Otherwhere is not only an archaic term for “elsewhere”, meaning “in or to another place”. Otherwhere, more than elsewhere, seems to allude to a dimension Other, to a place which is not just a physical location, nor is simply “another” place, as caught in a series of many small “other” places; otherwhere refers to a place which is always, radically Other to anything “else”, a place which is not possible to exhaust with a description, a place that always preserve some mystery and yet always reminds us where we come from.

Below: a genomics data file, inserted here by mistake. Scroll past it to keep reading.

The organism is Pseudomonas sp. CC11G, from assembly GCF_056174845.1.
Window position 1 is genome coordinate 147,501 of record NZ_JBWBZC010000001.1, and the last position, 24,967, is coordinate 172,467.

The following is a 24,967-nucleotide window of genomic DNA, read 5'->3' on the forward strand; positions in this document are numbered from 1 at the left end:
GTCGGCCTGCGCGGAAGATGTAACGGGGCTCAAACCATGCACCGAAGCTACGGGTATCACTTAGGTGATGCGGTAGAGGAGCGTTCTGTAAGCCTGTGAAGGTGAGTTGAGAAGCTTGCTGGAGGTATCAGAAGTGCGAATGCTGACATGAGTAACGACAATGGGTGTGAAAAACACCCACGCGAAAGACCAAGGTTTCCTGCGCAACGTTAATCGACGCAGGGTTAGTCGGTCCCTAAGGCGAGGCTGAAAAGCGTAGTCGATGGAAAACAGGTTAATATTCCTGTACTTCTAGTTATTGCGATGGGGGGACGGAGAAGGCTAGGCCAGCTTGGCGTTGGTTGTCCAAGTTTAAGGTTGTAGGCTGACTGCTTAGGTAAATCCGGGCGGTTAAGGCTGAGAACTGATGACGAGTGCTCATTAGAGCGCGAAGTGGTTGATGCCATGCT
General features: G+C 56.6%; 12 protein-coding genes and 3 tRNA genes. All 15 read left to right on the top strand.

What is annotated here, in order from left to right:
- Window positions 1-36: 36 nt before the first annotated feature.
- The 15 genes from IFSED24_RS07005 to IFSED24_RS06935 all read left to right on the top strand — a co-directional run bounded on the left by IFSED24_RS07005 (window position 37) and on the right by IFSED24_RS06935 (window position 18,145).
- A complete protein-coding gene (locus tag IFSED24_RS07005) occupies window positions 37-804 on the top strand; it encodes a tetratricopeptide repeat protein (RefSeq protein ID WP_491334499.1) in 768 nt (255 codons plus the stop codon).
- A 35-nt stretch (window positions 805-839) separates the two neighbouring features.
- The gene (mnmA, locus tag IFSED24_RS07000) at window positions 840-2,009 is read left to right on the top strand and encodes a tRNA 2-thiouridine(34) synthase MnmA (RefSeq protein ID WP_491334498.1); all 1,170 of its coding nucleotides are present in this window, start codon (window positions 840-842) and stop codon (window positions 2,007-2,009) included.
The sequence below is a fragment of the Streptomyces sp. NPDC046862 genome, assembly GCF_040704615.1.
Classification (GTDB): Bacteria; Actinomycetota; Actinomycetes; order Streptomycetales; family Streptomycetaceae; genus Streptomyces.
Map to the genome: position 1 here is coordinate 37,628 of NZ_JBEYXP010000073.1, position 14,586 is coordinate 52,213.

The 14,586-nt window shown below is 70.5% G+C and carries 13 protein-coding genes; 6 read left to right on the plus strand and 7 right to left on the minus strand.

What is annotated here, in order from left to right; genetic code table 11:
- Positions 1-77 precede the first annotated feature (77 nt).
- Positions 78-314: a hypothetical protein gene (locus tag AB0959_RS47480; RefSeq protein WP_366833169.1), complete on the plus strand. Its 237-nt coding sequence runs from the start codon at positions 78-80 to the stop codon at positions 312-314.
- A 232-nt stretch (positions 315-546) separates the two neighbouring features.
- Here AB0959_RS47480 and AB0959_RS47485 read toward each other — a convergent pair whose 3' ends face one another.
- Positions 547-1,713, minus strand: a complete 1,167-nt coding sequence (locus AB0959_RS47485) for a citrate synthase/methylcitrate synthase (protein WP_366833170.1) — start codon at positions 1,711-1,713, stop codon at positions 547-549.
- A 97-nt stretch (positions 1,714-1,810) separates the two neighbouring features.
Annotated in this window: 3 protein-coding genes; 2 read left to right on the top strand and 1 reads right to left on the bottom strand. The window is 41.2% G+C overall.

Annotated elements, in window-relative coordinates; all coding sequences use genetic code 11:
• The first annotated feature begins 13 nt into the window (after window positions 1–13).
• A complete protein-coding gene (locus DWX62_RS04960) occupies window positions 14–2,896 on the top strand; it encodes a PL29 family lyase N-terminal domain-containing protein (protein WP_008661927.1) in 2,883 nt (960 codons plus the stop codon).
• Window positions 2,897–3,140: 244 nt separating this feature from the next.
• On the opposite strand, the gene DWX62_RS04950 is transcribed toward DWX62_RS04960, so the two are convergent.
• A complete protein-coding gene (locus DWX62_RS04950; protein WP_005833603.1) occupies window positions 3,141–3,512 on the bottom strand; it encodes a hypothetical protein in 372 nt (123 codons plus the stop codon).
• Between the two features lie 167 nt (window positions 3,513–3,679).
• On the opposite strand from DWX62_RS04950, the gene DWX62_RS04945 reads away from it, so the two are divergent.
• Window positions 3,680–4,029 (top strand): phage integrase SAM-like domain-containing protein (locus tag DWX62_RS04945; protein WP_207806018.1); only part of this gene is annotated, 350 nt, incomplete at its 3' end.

No place exists in the so called external reality. Where is Europe? And where is Hong Kong? They don’t exist if not within a story, along a telling; what is a city, what is a landscape, and where is the horizon? All these words are nothing but metaphors. A city is not a matter of space, but rather a matter of time. There is nothing like a “natural” place; a city is made by its dispositive, its people, by the surprises and the stories that arise. In Hong Kong I have found the myth of Babel, where everyone speaks his own language, and the myth of Pentecost where everyone understands in his own language. Hong Kong is my place Other. The Cantonese language constitutes a barrier that I don’t want to remove, but rather preserve, as to keep this structural difference, this radical otherness. Hong Kong is a port, a flavored port from which we can go back to Greece, to Europe, and retrace the foundations of the western discourse in which we are caught. A place Other is by definition a place one cannot become expert of, but still can frequent it. Frequenting the Other, the unconscious, is an exercise of life, toward the quality of things. A place Other is out of the geographic coordinates, it does not exist on any map; it can only come, unexpected, along a journey, along the way. It can only exist as a discovery, in the surprise. The place Other depends by the disposition of our word, and yet is what make us proceed along a telling; it’s what poses us the most intriguing questions, questions that can only remain opened, like a journey that cannot terminate. The boat that bring me sailing between the Mediterranean and Hong Kong is named Psychoanalysis; sometimes speedboat, sometimes raft, still it’s the only that guarantees some direction, even though we only can acknowledge the direction when we arrive. Is it possible to impose a direction to the journey? No, the journey proceeds independently by our will. We always fail to recognize that the direction is given by the word: we go where our telling, and not our will, leads us. We know that only taking care of the word we might land the right port (thus, not the one we had in mind). And psychoanalysis is the best way I know for taking care of the word.